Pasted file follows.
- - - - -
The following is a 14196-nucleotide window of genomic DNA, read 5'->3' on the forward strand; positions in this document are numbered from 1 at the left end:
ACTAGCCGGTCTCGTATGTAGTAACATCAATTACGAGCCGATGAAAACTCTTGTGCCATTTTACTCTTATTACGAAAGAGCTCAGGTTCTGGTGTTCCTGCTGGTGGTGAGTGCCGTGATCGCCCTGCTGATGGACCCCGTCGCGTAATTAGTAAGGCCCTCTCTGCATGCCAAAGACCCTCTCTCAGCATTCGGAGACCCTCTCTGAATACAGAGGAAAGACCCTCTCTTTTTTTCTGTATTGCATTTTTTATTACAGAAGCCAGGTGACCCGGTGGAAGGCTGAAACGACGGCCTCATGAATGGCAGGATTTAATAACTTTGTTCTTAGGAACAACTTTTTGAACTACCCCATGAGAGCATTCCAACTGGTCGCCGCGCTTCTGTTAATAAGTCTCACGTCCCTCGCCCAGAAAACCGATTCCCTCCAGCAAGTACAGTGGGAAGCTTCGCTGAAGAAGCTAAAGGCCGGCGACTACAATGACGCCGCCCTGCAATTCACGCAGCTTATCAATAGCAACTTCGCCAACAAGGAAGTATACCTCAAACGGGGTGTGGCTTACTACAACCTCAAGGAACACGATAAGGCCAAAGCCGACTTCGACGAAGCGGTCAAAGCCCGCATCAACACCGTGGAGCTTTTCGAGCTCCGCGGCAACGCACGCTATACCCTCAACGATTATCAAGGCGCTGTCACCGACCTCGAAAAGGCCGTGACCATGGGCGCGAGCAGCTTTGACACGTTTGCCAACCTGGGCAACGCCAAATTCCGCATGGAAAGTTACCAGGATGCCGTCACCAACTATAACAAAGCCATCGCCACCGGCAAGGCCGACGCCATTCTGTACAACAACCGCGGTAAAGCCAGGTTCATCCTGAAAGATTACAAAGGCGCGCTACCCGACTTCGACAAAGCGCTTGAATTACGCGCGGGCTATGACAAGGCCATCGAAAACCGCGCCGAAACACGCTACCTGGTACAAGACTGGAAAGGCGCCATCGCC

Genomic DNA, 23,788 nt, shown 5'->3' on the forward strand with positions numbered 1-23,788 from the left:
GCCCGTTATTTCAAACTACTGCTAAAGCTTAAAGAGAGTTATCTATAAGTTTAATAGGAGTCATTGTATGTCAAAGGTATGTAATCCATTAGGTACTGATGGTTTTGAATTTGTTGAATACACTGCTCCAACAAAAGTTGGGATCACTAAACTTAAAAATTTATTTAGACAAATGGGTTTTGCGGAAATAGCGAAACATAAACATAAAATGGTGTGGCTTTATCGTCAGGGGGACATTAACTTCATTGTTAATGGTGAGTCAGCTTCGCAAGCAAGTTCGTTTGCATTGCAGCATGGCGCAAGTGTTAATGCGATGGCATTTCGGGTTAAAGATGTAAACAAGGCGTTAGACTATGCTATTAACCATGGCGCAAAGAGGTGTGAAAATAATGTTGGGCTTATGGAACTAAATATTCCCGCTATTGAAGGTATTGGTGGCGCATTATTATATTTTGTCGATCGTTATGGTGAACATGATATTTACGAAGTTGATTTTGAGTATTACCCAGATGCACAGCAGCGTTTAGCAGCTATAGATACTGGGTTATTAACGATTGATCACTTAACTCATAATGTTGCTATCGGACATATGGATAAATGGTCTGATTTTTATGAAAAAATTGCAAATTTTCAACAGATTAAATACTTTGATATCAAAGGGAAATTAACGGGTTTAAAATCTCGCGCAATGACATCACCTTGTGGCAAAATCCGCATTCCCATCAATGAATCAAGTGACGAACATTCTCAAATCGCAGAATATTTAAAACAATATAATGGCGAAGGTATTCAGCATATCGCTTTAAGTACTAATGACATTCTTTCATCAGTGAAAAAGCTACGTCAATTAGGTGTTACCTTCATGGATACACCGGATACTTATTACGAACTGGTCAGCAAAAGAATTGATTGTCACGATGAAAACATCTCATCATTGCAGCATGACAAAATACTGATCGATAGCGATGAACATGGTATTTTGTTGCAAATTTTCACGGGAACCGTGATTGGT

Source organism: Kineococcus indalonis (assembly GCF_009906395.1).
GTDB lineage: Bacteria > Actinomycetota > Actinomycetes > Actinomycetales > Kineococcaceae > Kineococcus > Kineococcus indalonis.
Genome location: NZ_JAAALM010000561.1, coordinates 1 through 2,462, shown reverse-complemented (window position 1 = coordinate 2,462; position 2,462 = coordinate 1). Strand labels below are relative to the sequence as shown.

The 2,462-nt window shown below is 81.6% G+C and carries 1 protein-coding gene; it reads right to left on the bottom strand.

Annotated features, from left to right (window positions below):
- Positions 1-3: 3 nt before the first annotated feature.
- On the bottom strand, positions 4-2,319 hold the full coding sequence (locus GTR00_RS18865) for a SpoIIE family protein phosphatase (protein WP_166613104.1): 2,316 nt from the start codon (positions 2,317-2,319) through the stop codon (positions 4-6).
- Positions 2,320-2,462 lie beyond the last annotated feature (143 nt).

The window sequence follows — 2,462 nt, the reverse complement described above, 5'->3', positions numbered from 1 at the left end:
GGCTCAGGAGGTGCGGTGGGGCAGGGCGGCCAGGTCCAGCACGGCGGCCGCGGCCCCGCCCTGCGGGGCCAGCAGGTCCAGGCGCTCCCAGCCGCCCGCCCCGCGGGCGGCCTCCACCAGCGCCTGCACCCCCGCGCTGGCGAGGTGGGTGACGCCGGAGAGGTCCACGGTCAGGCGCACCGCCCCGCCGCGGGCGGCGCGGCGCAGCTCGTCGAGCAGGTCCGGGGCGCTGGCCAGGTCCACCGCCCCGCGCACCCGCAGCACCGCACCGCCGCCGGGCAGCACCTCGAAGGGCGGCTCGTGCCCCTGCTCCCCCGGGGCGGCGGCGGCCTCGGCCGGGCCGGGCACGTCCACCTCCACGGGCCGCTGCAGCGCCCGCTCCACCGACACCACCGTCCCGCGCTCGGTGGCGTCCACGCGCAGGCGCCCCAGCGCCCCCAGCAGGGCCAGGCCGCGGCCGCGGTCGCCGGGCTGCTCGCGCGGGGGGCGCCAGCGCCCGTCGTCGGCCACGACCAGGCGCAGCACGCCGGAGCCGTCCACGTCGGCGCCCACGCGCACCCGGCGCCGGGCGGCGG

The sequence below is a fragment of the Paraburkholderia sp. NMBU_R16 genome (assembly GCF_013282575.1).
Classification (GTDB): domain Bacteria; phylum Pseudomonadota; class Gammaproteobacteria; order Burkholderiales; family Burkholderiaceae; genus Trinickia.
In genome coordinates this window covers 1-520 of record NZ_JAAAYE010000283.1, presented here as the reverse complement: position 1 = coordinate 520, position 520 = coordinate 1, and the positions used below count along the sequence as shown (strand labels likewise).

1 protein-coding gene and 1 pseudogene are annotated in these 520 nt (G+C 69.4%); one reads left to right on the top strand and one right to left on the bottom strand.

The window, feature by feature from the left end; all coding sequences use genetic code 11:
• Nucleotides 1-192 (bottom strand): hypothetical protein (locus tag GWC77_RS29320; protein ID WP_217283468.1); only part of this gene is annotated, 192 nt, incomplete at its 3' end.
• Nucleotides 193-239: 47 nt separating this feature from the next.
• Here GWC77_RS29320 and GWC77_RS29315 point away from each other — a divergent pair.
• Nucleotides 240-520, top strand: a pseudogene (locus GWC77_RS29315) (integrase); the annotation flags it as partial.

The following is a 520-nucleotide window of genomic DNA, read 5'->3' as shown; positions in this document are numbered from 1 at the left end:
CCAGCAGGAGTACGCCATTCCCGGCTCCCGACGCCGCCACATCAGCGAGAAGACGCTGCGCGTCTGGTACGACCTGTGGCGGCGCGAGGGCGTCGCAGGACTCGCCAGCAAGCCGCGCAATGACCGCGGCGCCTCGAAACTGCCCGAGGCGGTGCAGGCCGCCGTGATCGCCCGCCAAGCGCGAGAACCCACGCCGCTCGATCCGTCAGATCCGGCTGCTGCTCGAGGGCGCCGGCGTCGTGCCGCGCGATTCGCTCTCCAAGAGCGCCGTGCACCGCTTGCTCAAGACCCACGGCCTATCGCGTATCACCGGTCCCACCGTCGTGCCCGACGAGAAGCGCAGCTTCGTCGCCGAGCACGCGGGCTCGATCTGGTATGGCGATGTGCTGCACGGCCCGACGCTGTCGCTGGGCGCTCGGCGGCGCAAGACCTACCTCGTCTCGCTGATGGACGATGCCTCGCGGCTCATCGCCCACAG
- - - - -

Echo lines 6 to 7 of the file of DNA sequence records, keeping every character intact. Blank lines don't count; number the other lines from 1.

GTDB lineage: Bacteria > Actinomycetota > Actinomycetes > Actinomycetales > Kineococcaceae > Kineococcus > Kineococcus indalonis.
Genome location: NZ_JAAALM010000561.1, coordinates 1 through 2,462, shown reverse-complemented (window position 1 = coordinate 2,462; position 2,462 = coordinate 1). Strand labels below are relative to the sequence as shown.